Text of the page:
Module Information

Module Identifier
Module Title
Academic Year
Semester 2
MP26020 or FG26020; and successful completion of Year 2.
Other Staff

Course Delivery

Delivery Type Delivery length / details
Lecture 22 lectures and example classes
Workload Breakdown Every 10 credits carries a notional student workload of 100 hours: 22 Lectures and Example Classes, 30 hours Assignment Sheets, 48 hours independent study


Assessment Type Assessment length / details Proportion
Semester Exam 2 Hours   60%
Semester Assessment 2 x Assignment Sheets (2 x 20%)  40%
Supplementary Exam 2 Hours   100%

Learning Outcomes

On successful completion of this module students should be able to:

1. Describe the basic principles of the theory of general relativity and answer relevant problems and derive the relation between red-shift and expansion from Robertson-Walker metric
2. Describe the observational foundations of modern cosmology;
3. Discuss the necessity of dark matter and dark energy in the theory of cosmology;
4. Compare the observations with the theoretical predictions of cosmology;
5. Recognise the problematic areas of modern cosmology and appreciate how future tests may resolve or accentuate these problems

Brief description

This module considers modern observations and theory of the Universe. Observed red-shift of light from distant objects suggest an expanding Universe. The presence of hidden mass is indicated by the galaxy rotation curves and the kinetics of clusters of galaxies. Such observations suggest a Universe that started in a 'Big Bang' and has expanded to form our present Universe. This suggestion is strongly reinforced by measurements of the microwave background radiation which originated when the Universe was only 100,000 years old. Penetrating even further back, inflation theory reconciles the isotropy of the background radiation with the limits of observation and explains why the Universe has a geometry that is almost 'flat'. More recent supernovae observations suggest that the expansion of the Universe is accelerating so dark energy is needed to account for those observations.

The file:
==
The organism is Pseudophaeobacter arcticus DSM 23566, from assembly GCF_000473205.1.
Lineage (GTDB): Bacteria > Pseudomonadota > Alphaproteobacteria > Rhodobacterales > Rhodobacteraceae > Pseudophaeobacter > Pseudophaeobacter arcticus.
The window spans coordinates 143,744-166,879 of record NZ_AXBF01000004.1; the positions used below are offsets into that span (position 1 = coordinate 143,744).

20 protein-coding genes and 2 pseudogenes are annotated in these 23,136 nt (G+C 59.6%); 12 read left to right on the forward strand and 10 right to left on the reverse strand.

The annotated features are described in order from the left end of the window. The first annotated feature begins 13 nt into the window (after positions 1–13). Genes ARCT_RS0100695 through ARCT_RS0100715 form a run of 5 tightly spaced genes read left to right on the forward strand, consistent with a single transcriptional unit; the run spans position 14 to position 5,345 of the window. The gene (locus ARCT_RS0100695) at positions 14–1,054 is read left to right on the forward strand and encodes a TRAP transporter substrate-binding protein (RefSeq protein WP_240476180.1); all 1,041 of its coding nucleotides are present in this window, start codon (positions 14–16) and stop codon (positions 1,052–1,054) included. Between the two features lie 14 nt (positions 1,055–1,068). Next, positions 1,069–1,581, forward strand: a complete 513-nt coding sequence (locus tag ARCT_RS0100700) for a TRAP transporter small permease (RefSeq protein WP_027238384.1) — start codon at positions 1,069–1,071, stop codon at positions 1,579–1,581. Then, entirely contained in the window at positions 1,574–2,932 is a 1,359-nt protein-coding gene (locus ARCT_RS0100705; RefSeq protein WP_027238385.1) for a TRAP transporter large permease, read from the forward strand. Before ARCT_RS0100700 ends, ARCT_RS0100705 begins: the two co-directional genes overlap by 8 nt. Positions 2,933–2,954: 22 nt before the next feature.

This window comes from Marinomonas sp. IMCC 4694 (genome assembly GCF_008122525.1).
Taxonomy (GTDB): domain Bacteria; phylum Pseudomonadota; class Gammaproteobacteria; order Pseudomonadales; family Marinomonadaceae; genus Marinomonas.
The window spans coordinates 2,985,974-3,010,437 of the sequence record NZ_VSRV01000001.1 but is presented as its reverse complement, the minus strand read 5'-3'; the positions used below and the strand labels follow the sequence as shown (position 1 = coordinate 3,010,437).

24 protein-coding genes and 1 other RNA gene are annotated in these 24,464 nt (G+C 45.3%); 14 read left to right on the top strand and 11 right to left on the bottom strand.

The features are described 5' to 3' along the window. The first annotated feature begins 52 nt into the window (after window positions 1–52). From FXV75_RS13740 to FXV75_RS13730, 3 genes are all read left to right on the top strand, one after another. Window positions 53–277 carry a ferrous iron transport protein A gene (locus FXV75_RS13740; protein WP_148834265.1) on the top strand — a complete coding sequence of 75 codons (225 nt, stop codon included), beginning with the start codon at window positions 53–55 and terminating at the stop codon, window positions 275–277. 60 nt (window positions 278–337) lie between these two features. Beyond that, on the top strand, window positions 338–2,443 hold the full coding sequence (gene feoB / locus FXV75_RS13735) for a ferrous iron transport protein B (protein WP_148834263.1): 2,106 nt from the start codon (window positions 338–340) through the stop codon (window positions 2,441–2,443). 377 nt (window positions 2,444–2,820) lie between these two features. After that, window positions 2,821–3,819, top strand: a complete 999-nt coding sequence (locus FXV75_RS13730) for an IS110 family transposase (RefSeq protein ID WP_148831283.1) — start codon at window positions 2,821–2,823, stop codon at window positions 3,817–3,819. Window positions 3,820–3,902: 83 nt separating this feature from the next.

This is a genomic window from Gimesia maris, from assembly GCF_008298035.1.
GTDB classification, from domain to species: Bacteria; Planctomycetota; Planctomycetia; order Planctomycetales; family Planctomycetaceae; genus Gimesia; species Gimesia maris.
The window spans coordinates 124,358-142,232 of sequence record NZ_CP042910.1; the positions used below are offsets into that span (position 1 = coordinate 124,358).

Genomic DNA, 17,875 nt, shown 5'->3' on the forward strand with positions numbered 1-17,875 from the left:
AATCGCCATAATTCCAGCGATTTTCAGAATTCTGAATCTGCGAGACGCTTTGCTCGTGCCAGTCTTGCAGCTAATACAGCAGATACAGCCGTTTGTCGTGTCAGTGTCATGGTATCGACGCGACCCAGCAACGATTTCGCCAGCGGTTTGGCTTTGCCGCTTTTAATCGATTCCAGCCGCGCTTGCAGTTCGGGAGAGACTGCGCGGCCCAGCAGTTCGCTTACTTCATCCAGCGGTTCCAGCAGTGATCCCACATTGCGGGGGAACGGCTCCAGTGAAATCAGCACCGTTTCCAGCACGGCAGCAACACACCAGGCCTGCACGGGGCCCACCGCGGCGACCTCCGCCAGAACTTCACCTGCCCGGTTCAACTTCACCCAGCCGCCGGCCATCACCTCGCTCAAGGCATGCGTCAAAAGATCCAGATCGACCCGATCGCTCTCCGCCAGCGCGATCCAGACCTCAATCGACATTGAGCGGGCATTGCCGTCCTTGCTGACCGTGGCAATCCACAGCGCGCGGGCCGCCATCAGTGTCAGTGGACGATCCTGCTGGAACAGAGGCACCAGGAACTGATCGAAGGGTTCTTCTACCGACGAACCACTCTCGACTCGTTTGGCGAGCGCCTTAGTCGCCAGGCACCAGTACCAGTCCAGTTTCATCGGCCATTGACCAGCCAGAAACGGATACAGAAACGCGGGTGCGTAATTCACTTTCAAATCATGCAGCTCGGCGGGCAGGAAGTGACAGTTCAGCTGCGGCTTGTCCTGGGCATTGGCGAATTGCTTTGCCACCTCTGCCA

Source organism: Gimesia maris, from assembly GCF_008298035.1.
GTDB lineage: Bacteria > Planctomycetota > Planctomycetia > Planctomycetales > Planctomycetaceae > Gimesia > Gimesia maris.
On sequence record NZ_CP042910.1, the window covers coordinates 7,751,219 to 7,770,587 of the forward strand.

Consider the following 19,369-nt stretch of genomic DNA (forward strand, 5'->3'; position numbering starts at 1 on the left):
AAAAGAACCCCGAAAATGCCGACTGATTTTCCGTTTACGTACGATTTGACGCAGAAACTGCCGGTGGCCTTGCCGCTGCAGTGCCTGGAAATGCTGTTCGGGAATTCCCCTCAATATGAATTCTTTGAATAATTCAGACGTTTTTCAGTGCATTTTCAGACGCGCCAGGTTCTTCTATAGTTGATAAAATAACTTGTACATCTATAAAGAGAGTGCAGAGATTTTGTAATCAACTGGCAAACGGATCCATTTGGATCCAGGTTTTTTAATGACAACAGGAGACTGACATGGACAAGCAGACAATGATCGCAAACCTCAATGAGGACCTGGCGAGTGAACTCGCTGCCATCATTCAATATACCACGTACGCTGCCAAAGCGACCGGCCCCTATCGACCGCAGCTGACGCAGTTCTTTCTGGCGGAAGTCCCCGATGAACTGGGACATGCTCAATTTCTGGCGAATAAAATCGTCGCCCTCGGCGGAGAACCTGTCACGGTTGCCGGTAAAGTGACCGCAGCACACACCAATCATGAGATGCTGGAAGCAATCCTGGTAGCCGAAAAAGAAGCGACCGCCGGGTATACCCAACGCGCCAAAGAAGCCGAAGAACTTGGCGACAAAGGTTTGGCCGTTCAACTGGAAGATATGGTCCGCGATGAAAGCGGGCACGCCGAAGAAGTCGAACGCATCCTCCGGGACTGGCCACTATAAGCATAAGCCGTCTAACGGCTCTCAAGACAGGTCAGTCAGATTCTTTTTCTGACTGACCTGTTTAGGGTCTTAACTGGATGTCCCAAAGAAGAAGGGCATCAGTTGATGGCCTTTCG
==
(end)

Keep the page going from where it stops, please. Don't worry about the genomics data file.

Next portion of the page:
Olber's paradox; the Cosmological Principle; Hubble and the expanding universe;

General theory of relativity: tensors, parallel transport, covariant derivative, geodesics; curvature tensor, Christoffel connection, Ricci tensor, principle of equivalence, Einstein field equation, weak gravitation field approximation, Schwarzschild solution, deflection of light by gravitational field, Einstein's theory of gravitation;

Metric of expanding space time, comoving coordinates, Robertson-Walker metric, proper distance, red-shift and proper distance, red-shift and luminosity distance;

Simple cosmological models: Einstein-de Sitter model and the 'Big Bang'; steady-state and continuous creation;

Cosmic microwave background and early Universe; Nuclearsynthesis: the origin of the light elements

Dark matter; accelerated expansion of the Universe, dark energy; standard cosmological model, age of the Universe;

Problems with expanding universe (isotropy; flatness; galaxy formation) inflation theory.

Module Skills

Skills Type Skills details
Application of Number All questions set in example sheets and formal examinations will include numerical problems.
Communication Written communication is developed via the assignment sheet.
Information Technology Students will be required to research topics within the module via the internet.
Personal Development and Career planning The module will highlight the latest developments in this field, and hence will assist with career development.
Problem solving Problem solving is a key skill in physics and will be tested via the assignment sheets.
Research skills The assignment sheet require the students to research topics in the library and over the internet.


This module is at CQFW Level 6